How to Dust House Plants


Everything in the home gets dusty, even house plants. Removing the dust from the leaves of house plants will not only improve the appearance of the plants, but it also will be beneficial to their health. Some horticulturalists take dusting a step further and suggest occasional bathing of smooth-surface leaves in warm, soapy water to help control pests.

Step 1

Support the leaf being dusted in one hand. Be gentle.

Step 2

Wipe the dust from the leaf, using a soft cloth dampened with water. Continue to support the leaf with one hand. Do not wipe hairy-surfaced leaves, such as those on an African violet.

Step 3

Dust a hairy-surfaced leaf by gently sweeping it with a clean, soft artist's paintbrush.

Step 4

Cover the soil with a plastic bag and set the pot in the shower, if your smooth-leaved plant needs a heavier cleaning.

Step 5

Bathe the leaves and stems with mild, soapy water, keeping the water between 90 and 100 degrees F. Follow steps 1 and 2, yet use mild soapy water instead of just water.

Step 6

Rinse off the soap, using a light and gentle spay from a hand-held shower head. Gently shake off the excess water and allow the plant to dry overnight.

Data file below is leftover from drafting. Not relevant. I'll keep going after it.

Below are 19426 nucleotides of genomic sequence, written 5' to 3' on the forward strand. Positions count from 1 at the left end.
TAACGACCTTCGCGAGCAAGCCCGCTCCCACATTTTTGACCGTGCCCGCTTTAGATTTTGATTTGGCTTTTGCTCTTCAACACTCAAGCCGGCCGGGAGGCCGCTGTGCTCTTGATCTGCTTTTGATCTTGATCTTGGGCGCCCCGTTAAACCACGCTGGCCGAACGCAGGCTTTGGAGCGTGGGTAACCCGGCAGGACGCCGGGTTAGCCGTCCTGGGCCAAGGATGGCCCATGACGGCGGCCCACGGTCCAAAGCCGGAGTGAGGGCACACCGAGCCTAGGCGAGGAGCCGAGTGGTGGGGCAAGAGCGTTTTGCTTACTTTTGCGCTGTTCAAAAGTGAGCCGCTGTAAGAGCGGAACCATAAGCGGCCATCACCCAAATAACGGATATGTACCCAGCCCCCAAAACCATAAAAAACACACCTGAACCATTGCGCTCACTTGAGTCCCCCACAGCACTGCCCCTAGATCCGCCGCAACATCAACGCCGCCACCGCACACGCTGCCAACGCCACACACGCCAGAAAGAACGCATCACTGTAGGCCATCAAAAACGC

Things You'll Need

  • Soft cloth
  • Paintbrush
  • Plastic bag
  • Mild soap


  • Oregon State University; Extension Service Garden Hints; Houseplants benefit from occasional bath; Bob Rost;
  • How to Grow House Plants; David Clark; 1975
Keywords: cleaning houseplants, dusting houseplants, houseplant care

About this Author

Ann Johnson has been a freelance writer since 1995. She previously served as the editor of a community magazine in Southern California and was also an active real-estate agent, specializing in commercial and residential properties. She has a Bachelor of Arts in communications from California State University, Fullerton.